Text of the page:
Nursing home staff cuts could affect the care your loved one receives

Nursing Home

Nursing Home (Photo credit: LOLren)

I read something recently about a trend in nursing home care that  concerned me.  Many facilities are cutting staff in the wake of declining admissions as state and federal governments cut funding to Medicare and Medicaid programs and more senior citizens and disabled people turn to alternative sources like adult day care and outpatient rehabilitation services.

I understand that like any business nursing homes need to be profitable if they want to stay in business.  But staff cuts can affect the care residents receive because the remaining staff have more residents to take care of during their shift.  That could lead to even more employee turnover, or even worse, frustrated employees who adopt undesirable solutions for handling routine needs.

For example when my mom was in a nursing home recovering from an accident she was capable of going to the bathroom with help. But often there were no nurses available to help her.  So the staff chose to put my mother in an adult diaper. It was a humiliating experience and an unacceptable solution, especially because my mom wasn’t bedridden.

When I learned what was going on I insisted that my mother  be taken to the bathroom, and my brother or sister-in-law visited daily to make sure her needs were being addressed. I know many nursing home residents don’t have family members who are able to visit regularly so it makes we wonder what happens to residents who can’t communicate their needs or has on one around to advocate for them.

If you are considering putting your loved one in a nursing home or already have one in a nursing home, in addition to asking about the services and activities offered  you should ask about the patient to staff  ratio. In other words, how many patients will one staff person be responsible for on their shift and if the patients all have similar needs. While your at it, ask the likelihood that the patient to staff ratio will change for the worse and check  the nursing home’s state inspections records. Each nursing home facility is assigned a quality of life or quality of care deficiencies rating.  The rating is  based on the prior two week period before a state inspection and the data comes from the nursing home  so there is no guarantee that things have not changed.

During your visits pay attention to how clean the rooms and common areas look as well as the overall appearance of the residents.  Are their clothes clean? Do they appear hungry or dehydrated?  Are staff members responding to their calls for assistance? Once while visiting a friend’s mother, I had to remind the staff that they had not served her dinner.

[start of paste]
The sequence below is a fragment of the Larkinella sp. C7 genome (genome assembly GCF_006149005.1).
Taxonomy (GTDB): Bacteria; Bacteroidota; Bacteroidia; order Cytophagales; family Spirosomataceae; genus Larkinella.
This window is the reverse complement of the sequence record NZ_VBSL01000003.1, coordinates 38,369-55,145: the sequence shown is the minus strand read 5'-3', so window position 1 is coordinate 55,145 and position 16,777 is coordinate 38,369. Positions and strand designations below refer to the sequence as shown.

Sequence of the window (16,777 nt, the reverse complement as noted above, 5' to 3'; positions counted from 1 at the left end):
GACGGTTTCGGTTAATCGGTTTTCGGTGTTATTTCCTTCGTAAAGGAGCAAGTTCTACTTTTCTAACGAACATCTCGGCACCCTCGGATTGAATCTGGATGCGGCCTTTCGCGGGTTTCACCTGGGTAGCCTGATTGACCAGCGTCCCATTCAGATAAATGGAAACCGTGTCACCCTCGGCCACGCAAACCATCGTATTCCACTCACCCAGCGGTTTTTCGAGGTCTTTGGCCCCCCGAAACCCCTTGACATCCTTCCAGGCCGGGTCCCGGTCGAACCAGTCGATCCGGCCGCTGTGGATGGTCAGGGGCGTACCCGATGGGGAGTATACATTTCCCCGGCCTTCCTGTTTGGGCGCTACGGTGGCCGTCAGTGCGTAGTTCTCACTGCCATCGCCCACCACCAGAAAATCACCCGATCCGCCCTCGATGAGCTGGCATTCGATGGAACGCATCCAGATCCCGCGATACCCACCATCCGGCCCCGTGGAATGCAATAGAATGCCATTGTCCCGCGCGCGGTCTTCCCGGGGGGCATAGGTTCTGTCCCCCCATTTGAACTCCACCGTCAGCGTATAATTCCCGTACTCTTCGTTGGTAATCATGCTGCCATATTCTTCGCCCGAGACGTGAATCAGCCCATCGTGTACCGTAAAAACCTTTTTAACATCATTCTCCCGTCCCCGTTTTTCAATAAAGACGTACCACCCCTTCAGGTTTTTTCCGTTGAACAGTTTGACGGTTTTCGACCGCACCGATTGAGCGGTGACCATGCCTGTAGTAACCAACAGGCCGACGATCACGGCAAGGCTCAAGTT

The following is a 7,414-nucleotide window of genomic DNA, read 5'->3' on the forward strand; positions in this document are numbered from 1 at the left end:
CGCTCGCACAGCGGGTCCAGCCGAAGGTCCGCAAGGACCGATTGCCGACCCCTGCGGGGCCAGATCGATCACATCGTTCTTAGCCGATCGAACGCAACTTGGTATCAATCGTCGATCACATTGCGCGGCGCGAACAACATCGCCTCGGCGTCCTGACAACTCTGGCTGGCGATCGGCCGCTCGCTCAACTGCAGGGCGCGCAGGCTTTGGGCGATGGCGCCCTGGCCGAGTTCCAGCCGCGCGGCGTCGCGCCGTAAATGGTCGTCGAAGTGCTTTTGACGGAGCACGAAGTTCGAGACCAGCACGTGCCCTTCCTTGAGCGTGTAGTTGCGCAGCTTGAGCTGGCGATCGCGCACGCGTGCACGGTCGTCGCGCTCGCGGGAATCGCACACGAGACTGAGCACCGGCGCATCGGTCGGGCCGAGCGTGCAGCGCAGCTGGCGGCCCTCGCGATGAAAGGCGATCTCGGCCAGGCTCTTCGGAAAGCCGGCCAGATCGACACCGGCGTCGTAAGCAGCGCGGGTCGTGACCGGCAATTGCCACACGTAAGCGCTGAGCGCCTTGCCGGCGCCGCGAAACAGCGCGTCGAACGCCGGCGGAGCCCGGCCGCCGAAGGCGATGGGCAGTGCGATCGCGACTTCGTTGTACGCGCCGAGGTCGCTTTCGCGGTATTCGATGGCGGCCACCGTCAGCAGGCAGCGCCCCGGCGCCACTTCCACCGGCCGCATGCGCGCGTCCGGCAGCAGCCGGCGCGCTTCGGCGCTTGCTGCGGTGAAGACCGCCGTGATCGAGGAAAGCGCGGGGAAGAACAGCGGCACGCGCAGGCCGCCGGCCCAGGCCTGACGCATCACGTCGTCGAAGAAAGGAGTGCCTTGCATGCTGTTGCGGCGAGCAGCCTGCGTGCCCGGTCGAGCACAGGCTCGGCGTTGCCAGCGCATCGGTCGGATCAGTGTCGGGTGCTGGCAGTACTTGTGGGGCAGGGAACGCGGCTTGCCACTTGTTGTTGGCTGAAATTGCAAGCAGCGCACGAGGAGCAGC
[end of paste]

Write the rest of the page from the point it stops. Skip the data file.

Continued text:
I’m not saying that a nursing home isn’t the right solution for your loved one. But you should keep informed about the changes that affect the industry because those changes will affect the quality of care your loved one receives for better or worse.

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I'm a working wife and mom who takes care of an aging parent. Only I began doing it full-time, in my home, when I was in my mid-thirties, single and about to make a career change. Thirteen years later, mom is still living with me and I expect it to be that way until one of us leaves this earth. It hasn't always been easy managing her care. (I've helped my mother recover from surgery, and a major injury that required a nursing home stay, as well as the death of my younger brother after a long illness.) But caring for her has been worth it because I know that my assistance means she enjoys a better quality of life as she ages. I hope the experiences and information that I share will help you manage,with grace, the changes that take place in your life as you assume the responsibility of being your parent's caregiver. If you have a question you think I can answer, please contact me at

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2 comments on “Nursing home staff cuts could affect the care your loved one receives
  1. You couldn’t be more accurate. One of the common things I find in nursing home abuse and wrongful death cases is a failure in staff. Often, staff is overextended leading to mistakes, false charting, poor care and neglect. You’re absolutely right, a nursing home is a business and these businesses are run on a for profit basis. It’s important to understand that there is a limited amount of revenue a nursing home can collect on a daily basis. So if a nursing home wants to increase their bottom line, they need to cut out the expenses in between. It’s unfortunate that the most common place for expenses to be cut is in the staffing levels. I actually recently posted a video on YouTube about this exact topic.
    Cuts in staff lead to exactly what you are talking about in your second paragraph.
    Great article, great advice. Thank you.

  2. If someone feel that your family member needs true assistance, it may be in their best interest and the best interests loved one to find home care services. In many cases seniors do not want to have help. They feel that no matter how old they are or what their illness may be, they can handle themselves because they are, plain and simple, old enough to care for themselves.